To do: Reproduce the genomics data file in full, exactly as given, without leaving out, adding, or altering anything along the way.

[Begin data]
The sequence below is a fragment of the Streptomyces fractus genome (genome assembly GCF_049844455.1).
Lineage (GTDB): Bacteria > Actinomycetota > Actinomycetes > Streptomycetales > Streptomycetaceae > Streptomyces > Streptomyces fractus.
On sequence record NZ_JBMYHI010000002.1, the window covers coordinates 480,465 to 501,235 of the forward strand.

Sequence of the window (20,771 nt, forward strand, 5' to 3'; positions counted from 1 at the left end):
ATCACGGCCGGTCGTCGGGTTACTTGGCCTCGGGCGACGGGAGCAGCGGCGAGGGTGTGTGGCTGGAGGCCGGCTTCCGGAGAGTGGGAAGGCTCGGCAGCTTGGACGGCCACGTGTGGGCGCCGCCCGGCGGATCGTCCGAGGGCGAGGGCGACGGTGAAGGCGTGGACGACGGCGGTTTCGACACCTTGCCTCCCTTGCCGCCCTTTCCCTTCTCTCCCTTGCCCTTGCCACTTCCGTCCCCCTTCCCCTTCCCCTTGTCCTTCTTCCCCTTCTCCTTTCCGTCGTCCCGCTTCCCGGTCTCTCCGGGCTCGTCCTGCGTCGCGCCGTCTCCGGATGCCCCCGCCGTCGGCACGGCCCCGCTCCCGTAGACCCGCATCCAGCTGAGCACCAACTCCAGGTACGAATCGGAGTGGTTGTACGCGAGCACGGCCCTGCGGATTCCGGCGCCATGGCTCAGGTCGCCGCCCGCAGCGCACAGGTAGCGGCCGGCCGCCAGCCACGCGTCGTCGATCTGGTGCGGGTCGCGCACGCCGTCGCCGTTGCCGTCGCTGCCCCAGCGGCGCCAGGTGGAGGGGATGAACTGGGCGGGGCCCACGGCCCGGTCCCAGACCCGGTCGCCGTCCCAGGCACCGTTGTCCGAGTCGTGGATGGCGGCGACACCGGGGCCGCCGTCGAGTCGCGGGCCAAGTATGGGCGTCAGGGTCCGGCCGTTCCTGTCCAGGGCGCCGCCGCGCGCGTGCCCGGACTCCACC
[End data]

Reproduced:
The sequence below is a fragment of the Streptomyces fractus genome (genome assembly GCF_049844455.1).
Lineage (GTDB): Bacteria > Actinomycetota > Actinomycetes > Streptomycetales > Streptomycetaceae > Streptomyces > Streptomyces fractus.
On sequence record NZ_JBMYHI010000002.1, the window covers coordinates 480,465 to 501,235 of the forward strand.

Sequence of the window (20,771 nt, forward strand, 5' to 3'; positions counted from 1 at the left end):
ATCACGGCCGGTCGTCGGGTTACTTGGCCTCGGGCGACGGGAGCAGCGGCGAGGGTGTGTGGCTGGAGGCCGGCTTCCGGAGAGTGGGAAGGCTCGGCAGCTTGGACGGCCACGTGTGGGCGCCGCCCGGCGGATCGTCCGAGGGCGAGGGCGACGGTGAAGGCGTGGACGACGGCGGTTTCGACACCTTGCCTCCCTTGCCGCCCTTTCCCTTCTCTCCCTTGCCCTTGCCACTTCCGTCCCCCTTCCCCTTCCCCTTGTCCTTCTTCCCCTTCTCCTTTCCGTCGTCCCGCTTCCCGGTCTCTCCGGGCTCGTCCTGCGTCGCGCCGTCTCCGGATGCCCCCGCCGTCGGCACGGCCCCGCTCCCGTAGACCCGCATCCAGCTGAGCACCAACTCCAGGTACGAATCGGAGTGGTTGTACGCGAGCACGGCCCTGCGGATTCCGGCGCCATGGCTCAGGTCGCCGCCCGCAGCGCACAGGTAGCGGCCGGCCGCCAGCCACGCGTCGTCGATCTGGTGCGGGTCGCGCACGCCGTCGCCGTTGCCGTCGCTGCCCCAGCGGCGCCAGGTGGAGGGGATGAACTGGGCGGGGCCCACGGCCCGGTCCCAGACCCGGTCGCCGTCCCAGGCACCGTTGTCCGAGTCGTGGATGGCGGCGACACCGGGGCCGCCGTCGAGTCGCGGGCCAAGTATGGGCGTCAGGGTCCGGCCGTTCCTGTCCAGGGCGCCGCCGCGCGCGTGCCCGGACTCCACC